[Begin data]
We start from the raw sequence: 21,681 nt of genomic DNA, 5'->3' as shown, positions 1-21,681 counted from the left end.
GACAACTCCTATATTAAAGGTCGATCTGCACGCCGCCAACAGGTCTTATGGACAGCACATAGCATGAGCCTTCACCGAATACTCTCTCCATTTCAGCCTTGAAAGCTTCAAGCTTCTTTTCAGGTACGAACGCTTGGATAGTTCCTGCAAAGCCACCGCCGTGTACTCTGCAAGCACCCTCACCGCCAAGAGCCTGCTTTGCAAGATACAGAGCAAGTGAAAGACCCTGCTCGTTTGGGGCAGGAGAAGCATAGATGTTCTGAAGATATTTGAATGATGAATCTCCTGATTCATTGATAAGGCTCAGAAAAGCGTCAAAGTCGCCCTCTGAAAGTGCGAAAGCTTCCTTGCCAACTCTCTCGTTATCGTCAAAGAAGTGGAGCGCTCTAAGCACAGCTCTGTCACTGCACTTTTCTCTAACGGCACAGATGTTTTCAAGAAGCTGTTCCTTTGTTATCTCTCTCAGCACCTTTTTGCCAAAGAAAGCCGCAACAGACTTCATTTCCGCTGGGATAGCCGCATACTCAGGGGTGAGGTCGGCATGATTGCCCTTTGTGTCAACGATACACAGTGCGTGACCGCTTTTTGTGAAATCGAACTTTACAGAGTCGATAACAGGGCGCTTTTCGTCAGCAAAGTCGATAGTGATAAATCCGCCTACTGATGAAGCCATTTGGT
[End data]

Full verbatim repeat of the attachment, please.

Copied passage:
We start from the raw sequence: 21,681 nt of genomic DNA, 5'->3' as shown, positions 1-21,681 counted from the left end.
GACAACTCCTATATTAAAGGTCGATCTGCACGCCGCCAACAGGTCTTATGGACAGCACATAGCATGAGCCTTCACCGAATACTCTCTCCATTTCAGCCTTGAAAGCTTCAAGCTTCTTTTCAGGTACGAACGCTTGGATAGTTCCTGCAAAGCCACCGCCGTGTACTCTGCAAGCACCCTCACCGCCAAGAGCCTGCTTTGCAAGATACAGAGCAAGTGAAAGACCCTGCTCGTTTGGGGCAGGAGAAGCATAGATGTTCTGAAGATATTTGAATGATGAATCTCCTGATTCATTGATAAGGCTCAGAAAAGCGTCAAAGTCGCCCTCTGAAAGTGCGAAAGCTTCCTTGCCAACTCTCTCGTTATCGTCAAAGAAGTGGAGCGCTCTAAGCACAGCTCTGTCACTGCACTTTTCTCTAACGGCACAGATGTTTTCAAGAAGCTGTTCCTTTGTTATCTCTCTCAGCACCTTTTTGCCAAAGAAAGCCGCAACAGACTTCATTTCCGCTGGGATAGCCGCATACTCAGGGGTGAGGTCGGCATGATTGCCCTTTGTGTCAACGATACACAGTGCGTGACCGCTTTTTGTGAAATCGAACTTTACAGAGTCGATAACAGGGCGCTTTTCGTCAGCAAAGTCGATAGTGATAAATCCGCCTACTGATGAAGCCATTTGGT